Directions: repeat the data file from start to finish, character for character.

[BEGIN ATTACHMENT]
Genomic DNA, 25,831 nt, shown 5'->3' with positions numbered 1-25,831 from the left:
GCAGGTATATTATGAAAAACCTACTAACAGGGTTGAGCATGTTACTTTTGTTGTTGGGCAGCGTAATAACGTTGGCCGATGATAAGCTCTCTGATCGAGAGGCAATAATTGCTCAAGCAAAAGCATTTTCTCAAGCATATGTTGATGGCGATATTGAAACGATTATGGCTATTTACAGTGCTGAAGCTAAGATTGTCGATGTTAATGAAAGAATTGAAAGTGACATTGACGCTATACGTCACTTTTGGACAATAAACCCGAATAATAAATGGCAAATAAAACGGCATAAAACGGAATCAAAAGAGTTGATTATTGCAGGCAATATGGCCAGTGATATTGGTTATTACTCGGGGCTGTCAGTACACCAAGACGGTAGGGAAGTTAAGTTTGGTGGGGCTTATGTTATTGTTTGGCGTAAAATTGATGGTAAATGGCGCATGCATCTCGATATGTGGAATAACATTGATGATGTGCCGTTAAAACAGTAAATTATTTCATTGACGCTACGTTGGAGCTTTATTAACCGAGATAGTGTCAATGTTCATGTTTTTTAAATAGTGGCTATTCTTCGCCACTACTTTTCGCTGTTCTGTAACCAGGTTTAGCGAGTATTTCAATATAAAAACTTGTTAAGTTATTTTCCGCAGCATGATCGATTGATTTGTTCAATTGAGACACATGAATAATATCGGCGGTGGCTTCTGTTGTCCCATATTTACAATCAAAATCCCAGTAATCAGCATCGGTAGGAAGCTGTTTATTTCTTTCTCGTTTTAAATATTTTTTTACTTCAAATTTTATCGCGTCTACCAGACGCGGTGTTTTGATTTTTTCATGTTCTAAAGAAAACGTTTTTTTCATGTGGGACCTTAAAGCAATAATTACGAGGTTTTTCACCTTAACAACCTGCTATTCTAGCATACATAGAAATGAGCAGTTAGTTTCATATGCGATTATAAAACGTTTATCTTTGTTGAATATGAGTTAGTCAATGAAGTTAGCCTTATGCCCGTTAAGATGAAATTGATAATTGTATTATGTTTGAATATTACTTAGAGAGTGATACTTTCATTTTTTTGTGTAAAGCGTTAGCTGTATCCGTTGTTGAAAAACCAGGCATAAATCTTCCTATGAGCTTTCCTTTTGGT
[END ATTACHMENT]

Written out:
Genomic DNA, 25,831 nt, shown 5'->3' with positions numbered 1-25,831 from the left:
GCAGGTATATTATGAAAAACCTACTAACAGGGTTGAGCATGTTACTTTTGTTGTTGGGCAGCGTAATAACGTTGGCCGATGATAAGCTCTCTGATCGAGAGGCAATAATTGCTCAAGCAAAAGCATTTTCTCAAGCATATGTTGATGGCGATATTGAAACGATTATGGCTATTTACAGTGCTGAAGCTAAGATTGTCGATGTTAATGAAAGAATTGAAAGTGACATTGACGCTATACGTCACTTTTGGACAATAAACCCGAATAATAAATGGCAAATAAAACGGCATAAAACGGAATCAAAAGAGTTGATTATTGCAGGCAATATGGCCAGTGATATTGGTTATTACTCGGGGCTGTCAGTACACCAAGACGGTAGGGAAGTTAAGTTTGGTGGGGCTTATGTTATTGTTTGGCGTAAAATTGATGGTAAATGGCGCATGCATCTCGATATGTGGAATAACATTGATGATGTGCCGTTAAAACAGTAAATTATTTCATTGACGCTACGTTGGAGCTTTATTAACCGAGATAGTGTCAATGTTCATGTTTTTTAAATAGTGGCTATTCTTCGCCACTACTTTTCGCTGTTCTGTAACCAGGTTTAGCGAGTATTTCAATATAAAAACTTGTTAAGTTATTTTCCGCAGCATGATCGATTGATTTGTTCAATTGAGACACATGAATAATATCGGCGGTGGCTTCTGTTGTCCCATATTTACAATCAAAATCCCAGTAATCAGCATCGGTAGGAAGCTGTTTATTTCTTTCTCGTTTTAAATATTTTTTTACTTCAAATTTTATCGCGTCTACCAGACGCGGTGTTTTGATTTTTTCATGTTCTAAAGAAAACGTTTTTTTCATGTGGGACCTTAAAGCAATAATTACGAGGTTTTTCACCTTAACAACCTGCTATTCTAGCATACATAGAAATGAGCAGTTAGTTTCATATGCGATTATAAAACGTTTATCTTTGTTGAATATGAGTTAGTCAATGAAGTTAGCCTTATGCCCGTTAAGATGAAATTGATAATTGTATTATGTTTGAATATTACTTAGAGAGTGATACTTTCATTTTTTTGTGTAAAGCGTTAGCTGTATCCGTTGTTGAAAAACCAGGCATAAATCTTCCTATGAGCTTTCCTTTTGGT